Building A Snapdragon
Since the first chapter of Whitecoat, we’ve known about Snapdragon. The first human-built aircraft to incorporate Saa technology into its design, the plane is meant to give Britain and the United States an unprecedented advantage over the rest of the world… though to be fair, the riches of the new world seem to have already pushed their R&D budgets so high that they’ve got technology years, sometimes decades ahead of what would have existed in 1940.
But Snapdragon is special. Emily wanted data on it; the whole Champions establishment was rearranged on short notice to protect it. So when we start 1942 with a novella named after it, I suppose it’s sort of obvious that the new plane will play a role. Tomorrow we get to learn whether Snapdragon has been worth all the effort. I think it has been, but then, I had the easy part.
When you write about something, you can get away with a lot. Whether it’s simply stating that space-going ships have engines that can make a run to Jupiter in a matter of weeks (not years), or assuring people that a character is a good shot, your words carry a lot of weight. Trying to realize those words in an image is tougher –– even when you’re simply dealing with characters and props for a photo shoot, it can be difficult.
But as I’ve said before, getting things that don’t exist at all in reality to come to life… that’s when you call a graphic artist. Fortunately, we here at Iceberg know one.
Wes Prewer started wrestling with Snapdragon in 2012. Leveraging his own interest and experience with aircraft, he and I kicked ideas back and forth about how a supersonic aircraft from the 1940s might look. A lot of time was spend researching early jet fighters, and also trying to determine what elements the Saa would bring to the table. In the end, we settled on something that looked largely human –– since the British would want to be able to produce it themselves, with or without Saa help.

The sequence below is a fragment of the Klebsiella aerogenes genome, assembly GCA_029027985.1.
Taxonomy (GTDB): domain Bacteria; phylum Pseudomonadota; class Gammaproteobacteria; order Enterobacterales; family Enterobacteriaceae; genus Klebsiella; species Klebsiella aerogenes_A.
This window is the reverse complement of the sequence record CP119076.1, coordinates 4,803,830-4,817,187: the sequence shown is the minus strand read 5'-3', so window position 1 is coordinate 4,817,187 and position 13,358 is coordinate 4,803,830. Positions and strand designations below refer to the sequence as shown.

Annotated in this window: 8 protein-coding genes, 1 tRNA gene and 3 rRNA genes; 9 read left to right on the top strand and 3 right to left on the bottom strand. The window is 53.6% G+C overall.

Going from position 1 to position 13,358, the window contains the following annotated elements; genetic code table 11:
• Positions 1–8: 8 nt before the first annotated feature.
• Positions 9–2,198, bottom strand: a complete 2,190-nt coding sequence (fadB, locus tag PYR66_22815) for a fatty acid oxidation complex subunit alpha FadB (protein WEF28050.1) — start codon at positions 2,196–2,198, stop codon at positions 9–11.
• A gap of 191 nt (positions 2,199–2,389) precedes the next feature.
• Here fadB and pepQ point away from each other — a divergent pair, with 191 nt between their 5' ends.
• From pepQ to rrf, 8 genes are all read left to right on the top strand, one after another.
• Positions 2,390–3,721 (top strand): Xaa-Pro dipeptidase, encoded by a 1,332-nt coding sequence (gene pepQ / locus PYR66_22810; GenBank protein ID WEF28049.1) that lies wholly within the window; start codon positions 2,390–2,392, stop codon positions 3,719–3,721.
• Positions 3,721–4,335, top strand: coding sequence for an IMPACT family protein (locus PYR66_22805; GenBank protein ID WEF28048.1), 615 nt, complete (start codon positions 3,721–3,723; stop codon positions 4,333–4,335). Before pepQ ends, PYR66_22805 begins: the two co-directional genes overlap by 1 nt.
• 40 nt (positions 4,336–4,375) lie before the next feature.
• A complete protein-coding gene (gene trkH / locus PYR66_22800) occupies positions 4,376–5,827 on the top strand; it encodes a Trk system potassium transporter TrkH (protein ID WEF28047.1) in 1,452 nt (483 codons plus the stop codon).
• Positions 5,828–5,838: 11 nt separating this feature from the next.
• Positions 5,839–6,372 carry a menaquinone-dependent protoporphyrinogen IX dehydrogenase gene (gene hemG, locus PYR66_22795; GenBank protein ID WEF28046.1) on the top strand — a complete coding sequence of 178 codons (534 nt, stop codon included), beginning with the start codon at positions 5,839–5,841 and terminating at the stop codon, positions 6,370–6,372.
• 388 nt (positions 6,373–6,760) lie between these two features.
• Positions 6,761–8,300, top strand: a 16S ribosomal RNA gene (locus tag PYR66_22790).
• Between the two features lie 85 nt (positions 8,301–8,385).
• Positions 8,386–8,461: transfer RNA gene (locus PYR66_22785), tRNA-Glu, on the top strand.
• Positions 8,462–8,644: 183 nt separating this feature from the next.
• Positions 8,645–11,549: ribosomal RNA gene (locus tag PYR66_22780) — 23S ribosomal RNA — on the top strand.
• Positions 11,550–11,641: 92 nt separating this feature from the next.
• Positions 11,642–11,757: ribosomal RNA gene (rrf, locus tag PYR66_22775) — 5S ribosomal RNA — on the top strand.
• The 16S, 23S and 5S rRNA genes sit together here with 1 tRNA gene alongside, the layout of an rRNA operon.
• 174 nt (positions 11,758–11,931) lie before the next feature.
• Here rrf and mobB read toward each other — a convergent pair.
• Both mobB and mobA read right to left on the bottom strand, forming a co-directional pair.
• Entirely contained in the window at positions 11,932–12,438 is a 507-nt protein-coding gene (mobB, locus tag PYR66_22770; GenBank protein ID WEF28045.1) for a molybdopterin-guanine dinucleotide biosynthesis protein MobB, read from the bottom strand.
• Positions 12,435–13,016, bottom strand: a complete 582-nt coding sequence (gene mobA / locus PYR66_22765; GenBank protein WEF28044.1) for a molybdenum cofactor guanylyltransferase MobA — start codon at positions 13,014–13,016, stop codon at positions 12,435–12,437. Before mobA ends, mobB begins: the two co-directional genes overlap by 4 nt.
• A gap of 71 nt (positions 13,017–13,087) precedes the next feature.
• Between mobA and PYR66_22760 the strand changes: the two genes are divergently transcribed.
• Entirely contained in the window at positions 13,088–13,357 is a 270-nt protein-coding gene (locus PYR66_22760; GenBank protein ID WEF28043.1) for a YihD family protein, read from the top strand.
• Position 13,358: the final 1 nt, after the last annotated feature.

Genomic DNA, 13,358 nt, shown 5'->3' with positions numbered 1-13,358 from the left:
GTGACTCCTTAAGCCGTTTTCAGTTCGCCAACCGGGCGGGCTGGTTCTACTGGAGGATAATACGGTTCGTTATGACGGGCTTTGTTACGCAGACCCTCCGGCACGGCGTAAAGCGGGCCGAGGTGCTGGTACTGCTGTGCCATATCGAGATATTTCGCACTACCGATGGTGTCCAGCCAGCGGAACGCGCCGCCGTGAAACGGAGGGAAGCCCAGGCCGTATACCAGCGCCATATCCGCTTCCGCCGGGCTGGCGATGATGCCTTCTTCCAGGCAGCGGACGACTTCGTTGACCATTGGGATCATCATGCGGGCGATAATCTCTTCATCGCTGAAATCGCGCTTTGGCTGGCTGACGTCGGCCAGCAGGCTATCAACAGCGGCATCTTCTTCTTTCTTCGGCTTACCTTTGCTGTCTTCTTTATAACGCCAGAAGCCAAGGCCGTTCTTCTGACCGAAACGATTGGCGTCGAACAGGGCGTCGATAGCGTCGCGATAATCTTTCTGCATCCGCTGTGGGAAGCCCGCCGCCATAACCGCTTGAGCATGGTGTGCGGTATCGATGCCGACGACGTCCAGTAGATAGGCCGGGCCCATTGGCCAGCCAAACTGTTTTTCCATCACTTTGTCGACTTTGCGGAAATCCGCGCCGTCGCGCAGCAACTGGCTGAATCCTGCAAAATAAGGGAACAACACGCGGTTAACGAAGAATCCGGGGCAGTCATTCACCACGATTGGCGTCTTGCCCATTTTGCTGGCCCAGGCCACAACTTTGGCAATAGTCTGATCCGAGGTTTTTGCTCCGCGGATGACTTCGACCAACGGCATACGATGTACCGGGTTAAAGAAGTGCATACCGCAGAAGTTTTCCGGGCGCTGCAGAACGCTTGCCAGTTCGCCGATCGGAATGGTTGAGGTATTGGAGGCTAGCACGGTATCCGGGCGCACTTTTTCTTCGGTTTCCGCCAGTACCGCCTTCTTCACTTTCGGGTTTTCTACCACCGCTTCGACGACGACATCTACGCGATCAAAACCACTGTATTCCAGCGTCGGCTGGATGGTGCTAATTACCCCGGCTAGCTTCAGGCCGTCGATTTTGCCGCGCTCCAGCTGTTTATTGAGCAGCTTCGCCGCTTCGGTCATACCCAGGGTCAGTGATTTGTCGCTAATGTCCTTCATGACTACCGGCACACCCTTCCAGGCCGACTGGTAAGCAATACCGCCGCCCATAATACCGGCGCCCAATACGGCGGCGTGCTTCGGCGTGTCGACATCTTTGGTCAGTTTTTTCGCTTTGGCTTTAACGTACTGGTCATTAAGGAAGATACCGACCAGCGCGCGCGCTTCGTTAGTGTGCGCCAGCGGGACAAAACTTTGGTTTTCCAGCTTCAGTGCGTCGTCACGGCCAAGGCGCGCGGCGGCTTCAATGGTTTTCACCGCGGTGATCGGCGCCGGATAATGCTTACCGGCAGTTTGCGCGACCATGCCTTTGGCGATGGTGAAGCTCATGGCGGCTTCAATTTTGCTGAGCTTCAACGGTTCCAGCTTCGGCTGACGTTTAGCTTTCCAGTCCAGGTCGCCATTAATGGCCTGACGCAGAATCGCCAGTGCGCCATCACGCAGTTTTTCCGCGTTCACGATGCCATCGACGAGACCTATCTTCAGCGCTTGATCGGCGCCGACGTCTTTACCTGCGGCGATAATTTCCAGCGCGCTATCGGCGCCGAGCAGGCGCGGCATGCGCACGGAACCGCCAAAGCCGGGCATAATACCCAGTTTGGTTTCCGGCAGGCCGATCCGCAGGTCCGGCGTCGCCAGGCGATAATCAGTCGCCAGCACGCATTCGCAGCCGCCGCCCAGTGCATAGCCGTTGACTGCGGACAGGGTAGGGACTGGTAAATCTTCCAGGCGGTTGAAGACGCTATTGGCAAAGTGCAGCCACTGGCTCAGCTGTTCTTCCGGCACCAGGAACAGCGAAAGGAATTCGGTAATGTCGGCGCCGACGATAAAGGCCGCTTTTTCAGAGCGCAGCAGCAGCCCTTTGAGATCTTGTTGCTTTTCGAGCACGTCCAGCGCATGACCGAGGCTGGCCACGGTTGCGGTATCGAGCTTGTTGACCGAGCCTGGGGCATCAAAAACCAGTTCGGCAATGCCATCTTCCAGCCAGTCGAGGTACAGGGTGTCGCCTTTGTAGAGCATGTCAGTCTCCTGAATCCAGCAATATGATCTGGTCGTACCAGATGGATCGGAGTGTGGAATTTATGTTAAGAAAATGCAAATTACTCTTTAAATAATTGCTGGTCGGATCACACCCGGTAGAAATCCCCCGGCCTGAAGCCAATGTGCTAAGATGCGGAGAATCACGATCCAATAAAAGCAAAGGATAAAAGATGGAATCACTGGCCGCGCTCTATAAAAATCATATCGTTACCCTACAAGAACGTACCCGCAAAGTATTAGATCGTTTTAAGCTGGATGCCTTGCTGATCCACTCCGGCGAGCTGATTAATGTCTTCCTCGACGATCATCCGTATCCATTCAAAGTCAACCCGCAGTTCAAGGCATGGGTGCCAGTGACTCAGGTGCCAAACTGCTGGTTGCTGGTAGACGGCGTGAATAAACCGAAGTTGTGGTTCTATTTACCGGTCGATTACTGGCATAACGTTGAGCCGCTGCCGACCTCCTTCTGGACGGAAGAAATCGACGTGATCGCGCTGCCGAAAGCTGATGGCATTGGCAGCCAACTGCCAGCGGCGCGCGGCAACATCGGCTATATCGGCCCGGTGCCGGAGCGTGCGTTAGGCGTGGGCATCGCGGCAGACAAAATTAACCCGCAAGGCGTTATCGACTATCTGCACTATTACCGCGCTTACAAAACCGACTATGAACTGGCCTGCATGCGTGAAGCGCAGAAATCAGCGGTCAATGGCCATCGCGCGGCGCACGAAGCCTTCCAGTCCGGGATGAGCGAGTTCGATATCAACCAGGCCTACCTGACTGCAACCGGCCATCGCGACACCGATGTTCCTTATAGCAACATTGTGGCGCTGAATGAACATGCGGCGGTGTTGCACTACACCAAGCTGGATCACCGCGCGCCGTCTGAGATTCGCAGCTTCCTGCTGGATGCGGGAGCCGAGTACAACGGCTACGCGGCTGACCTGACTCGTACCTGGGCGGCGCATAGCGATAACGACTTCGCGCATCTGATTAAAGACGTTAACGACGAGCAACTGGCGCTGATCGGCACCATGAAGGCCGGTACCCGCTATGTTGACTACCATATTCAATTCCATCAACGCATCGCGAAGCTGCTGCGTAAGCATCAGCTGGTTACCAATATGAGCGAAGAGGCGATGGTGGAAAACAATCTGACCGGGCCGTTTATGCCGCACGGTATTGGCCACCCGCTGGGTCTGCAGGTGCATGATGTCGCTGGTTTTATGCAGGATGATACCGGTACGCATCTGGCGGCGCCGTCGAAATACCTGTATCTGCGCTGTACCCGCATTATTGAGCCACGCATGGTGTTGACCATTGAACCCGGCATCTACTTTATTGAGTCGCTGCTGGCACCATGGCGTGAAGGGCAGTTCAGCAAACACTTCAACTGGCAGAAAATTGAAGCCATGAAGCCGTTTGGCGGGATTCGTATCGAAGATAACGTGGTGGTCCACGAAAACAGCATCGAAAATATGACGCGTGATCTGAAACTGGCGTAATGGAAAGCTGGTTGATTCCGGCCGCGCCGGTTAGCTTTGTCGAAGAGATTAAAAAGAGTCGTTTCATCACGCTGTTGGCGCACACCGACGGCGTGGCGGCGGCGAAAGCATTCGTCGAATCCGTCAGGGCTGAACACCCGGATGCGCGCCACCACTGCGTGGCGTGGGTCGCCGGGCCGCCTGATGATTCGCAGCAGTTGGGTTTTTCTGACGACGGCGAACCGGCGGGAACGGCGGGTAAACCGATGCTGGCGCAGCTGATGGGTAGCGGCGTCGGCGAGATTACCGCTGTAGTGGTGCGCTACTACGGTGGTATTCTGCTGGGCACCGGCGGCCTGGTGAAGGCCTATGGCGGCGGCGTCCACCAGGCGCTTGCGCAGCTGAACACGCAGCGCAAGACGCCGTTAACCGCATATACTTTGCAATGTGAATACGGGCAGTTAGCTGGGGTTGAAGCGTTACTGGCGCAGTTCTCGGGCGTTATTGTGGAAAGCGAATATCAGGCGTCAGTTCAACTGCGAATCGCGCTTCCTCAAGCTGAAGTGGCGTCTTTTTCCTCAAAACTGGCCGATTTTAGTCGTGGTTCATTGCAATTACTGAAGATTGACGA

Initially, we figured the plane would end up on the cover of the novella bear its name, but when a blizzard closed in over the story, that became impossible. Nevertheless, Wes worked up the design for the aircraft, and created a detailed CG model, as he’s always done for us on Defense Command. In so doing, he’s made it possible to see what the British and Saa designers have done.
Consider: in the late-1930s, aircraft design is still done by hand. Though the Saa are involved, there’s no computer modeling like we see today –– designers go with what’s worked before, and experiment until they figure out what might get the job done next time.
When developing an aircraft meant to cruise at up to 2,000 knots, they therefore start with the most successful (from their point of view) airframe of their time: the Spitfire. They don’t know that a plane of that design might come apart at such velocities, but fortunately, the Saa provide technology that can compensate for the design deficiencies.
Compromises are still made; wings are tucked back, to look like those of a falcon in a dive; the propeller vanishes and engines are tucked beside the fuselage. The resulting plane isn’t as pretty as a Spitfire (or as many modern fighters, for that matter), but the important question is simple: will it work, or will it be a disaster?
Tomorrow, Snapdragon will tell us whether this plane might change the balance of power across two worlds… or if it might prove the most tragic sort of technological white elephant. Stay tuned…